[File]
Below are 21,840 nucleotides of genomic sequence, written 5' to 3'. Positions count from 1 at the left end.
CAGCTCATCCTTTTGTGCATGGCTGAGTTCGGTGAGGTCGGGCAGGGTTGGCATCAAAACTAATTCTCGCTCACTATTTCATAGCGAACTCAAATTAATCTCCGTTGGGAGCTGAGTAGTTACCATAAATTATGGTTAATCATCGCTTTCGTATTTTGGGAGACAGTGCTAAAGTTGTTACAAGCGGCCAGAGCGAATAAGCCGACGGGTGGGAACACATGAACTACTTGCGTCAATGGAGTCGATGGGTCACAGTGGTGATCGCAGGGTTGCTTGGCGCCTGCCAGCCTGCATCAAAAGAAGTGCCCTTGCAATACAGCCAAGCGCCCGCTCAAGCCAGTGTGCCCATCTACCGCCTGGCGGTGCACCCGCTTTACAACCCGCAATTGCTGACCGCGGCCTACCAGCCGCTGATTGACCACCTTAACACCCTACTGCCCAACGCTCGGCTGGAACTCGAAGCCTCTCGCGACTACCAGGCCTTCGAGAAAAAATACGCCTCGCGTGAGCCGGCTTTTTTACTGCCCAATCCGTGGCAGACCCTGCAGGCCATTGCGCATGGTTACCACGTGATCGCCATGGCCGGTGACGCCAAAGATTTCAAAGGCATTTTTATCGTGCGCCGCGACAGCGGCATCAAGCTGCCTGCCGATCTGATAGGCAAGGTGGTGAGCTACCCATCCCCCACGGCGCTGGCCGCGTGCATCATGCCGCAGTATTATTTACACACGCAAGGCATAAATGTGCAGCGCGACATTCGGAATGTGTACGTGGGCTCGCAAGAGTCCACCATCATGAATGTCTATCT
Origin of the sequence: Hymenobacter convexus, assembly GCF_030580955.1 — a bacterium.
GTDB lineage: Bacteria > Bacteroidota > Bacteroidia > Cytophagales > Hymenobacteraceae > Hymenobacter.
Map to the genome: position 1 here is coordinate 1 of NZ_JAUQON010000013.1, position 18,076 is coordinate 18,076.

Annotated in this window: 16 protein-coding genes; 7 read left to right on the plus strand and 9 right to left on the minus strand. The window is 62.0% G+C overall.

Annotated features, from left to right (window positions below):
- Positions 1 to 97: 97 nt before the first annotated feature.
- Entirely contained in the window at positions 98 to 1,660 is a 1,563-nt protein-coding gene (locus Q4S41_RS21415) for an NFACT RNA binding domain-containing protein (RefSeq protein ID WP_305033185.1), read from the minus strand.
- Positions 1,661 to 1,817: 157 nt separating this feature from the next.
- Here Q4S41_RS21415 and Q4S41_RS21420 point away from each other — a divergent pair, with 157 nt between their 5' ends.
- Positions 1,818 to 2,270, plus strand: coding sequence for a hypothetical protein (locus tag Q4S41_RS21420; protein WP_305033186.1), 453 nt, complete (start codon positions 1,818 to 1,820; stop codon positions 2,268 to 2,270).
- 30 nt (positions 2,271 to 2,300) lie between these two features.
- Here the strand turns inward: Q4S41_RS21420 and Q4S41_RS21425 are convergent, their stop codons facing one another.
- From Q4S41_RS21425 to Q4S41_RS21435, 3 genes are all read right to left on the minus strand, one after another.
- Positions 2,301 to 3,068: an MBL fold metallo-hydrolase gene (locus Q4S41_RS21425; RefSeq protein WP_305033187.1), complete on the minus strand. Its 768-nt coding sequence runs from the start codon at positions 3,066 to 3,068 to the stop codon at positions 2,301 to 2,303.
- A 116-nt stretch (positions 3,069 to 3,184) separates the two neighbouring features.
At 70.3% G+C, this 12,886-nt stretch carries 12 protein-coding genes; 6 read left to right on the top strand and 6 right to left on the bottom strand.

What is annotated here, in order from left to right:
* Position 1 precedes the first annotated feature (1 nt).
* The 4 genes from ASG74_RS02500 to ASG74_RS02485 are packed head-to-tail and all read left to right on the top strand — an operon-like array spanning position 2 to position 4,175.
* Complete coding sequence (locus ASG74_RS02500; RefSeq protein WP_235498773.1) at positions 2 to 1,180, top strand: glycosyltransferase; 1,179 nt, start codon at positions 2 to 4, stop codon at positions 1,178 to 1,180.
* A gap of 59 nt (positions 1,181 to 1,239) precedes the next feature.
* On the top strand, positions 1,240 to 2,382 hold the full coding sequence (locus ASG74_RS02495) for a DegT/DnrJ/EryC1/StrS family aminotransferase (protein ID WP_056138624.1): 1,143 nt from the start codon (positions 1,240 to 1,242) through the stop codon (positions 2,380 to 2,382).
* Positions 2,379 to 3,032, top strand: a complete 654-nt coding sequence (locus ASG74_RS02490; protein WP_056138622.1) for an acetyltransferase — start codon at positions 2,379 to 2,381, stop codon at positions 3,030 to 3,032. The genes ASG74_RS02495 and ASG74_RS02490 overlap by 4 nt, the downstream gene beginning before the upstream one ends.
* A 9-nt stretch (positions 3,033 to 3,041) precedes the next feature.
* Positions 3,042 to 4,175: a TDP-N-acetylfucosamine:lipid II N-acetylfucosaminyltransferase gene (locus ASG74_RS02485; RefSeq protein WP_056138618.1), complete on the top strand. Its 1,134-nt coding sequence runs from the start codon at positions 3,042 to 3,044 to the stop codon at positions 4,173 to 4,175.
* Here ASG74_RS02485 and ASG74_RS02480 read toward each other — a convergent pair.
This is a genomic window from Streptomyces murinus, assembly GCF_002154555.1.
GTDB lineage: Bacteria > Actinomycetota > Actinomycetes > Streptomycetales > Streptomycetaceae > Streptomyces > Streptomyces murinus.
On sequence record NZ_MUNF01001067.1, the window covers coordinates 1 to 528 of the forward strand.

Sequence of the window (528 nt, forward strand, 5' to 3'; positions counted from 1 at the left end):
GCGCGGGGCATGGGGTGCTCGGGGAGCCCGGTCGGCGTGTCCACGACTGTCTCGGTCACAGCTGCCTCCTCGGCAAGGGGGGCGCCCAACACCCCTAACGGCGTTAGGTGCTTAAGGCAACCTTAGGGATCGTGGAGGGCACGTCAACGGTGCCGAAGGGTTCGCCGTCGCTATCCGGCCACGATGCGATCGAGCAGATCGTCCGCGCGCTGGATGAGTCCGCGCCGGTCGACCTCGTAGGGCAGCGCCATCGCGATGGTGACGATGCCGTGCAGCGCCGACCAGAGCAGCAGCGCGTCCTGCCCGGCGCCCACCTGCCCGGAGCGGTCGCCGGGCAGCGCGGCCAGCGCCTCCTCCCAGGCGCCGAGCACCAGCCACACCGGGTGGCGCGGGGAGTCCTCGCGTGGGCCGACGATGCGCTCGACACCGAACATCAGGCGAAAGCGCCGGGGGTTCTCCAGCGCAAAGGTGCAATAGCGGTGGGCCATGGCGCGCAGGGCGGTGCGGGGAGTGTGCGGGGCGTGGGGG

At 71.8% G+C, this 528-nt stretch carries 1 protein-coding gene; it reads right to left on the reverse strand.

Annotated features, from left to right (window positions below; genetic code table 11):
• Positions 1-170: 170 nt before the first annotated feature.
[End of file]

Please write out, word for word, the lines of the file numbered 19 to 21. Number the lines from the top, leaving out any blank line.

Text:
What is annotated here, in order from left to right:
* Position 1 precedes the first annotated feature (1 nt).
* The 4 genes from ASG74_RS02500 to ASG74_RS02485 are packed head-to-tail and all read left to right on the top strand — an operon-like array spanning position 2 to position 4,175.